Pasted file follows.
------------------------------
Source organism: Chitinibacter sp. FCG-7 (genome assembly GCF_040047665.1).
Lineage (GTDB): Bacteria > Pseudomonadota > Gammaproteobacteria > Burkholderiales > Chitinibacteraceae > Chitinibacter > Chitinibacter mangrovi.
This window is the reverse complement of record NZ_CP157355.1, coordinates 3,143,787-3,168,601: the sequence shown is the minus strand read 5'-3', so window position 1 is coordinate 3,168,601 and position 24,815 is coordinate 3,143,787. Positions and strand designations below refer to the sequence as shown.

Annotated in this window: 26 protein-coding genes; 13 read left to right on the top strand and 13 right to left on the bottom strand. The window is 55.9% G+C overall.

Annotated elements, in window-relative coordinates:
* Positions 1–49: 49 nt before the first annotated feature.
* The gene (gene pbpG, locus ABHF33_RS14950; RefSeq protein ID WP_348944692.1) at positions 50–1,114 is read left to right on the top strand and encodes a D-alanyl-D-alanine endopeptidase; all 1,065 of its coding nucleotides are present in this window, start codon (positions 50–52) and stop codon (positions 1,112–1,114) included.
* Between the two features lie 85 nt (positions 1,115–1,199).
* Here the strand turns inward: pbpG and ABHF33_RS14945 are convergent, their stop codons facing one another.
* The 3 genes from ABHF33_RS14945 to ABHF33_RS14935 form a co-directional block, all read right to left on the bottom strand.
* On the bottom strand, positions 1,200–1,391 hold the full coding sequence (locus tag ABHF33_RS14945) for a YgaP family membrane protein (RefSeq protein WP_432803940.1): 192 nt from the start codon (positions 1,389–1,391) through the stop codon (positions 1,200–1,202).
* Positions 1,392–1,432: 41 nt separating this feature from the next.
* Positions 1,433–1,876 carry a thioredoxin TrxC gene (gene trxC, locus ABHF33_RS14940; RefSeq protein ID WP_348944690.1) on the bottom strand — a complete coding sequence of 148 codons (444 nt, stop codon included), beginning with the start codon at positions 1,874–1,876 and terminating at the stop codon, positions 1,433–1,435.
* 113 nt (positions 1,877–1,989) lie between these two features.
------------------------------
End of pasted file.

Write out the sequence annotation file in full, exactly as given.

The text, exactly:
Source organism: Chitinibacter sp. FCG-7 (genome assembly GCF_040047665.1).
Lineage (GTDB): Bacteria > Pseudomonadota > Gammaproteobacteria > Burkholderiales > Chitinibacteraceae > Chitinibacter > Chitinibacter mangrovi.
This window is the reverse complement of record NZ_CP157355.1, coordinates 3,143,787-3,168,601: the sequence shown is the minus strand read 5'-3', so window position 1 is coordinate 3,168,601 and position 24,815 is coordinate 3,143,787. Positions and strand designations below refer to the sequence as shown.

Annotated in this window: 26 protein-coding genes; 13 read left to right on the top strand and 13 right to left on the bottom strand. The window is 55.9% G+C overall.

Annotated elements, in window-relative coordinates:
* Positions 1–49: 49 nt before the first annotated feature.
* The gene (gene pbpG, locus ABHF33_RS14950; RefSeq protein ID WP_348944692.1) at positions 50–1,114 is read left to right on the top strand and encodes a D-alanyl-D-alanine endopeptidase; all 1,065 of its coding nucleotides are present in this window, start codon (positions 50–52) and stop codon (positions 1,112–1,114) included.
* Between the two features lie 85 nt (positions 1,115–1,199).
* Here the strand turns inward: pbpG and ABHF33_RS14945 are convergent, their stop codons facing one another.
* The 3 genes from ABHF33_RS14945 to ABHF33_RS14935 form a co-directional block, all read right to left on the bottom strand.
* On the bottom strand, positions 1,200–1,391 hold the full coding sequence (locus tag ABHF33_RS14945) for a YgaP family membrane protein (RefSeq protein WP_432803940.1): 192 nt from the start codon (positions 1,389–1,391) through the stop codon (positions 1,200–1,202).
* Positions 1,392–1,432: 41 nt separating this feature from the next.
* Positions 1,433–1,876 carry a thioredoxin TrxC gene (gene trxC, locus ABHF33_RS14940; RefSeq protein ID WP_348944690.1) on the bottom strand — a complete coding sequence of 148 codons (444 nt, stop codon included), beginning with the start codon at positions 1,874–1,876 and terminating at the stop codon, positions 1,433–1,435.
* 113 nt (positions 1,877–1,989) lie between these two features.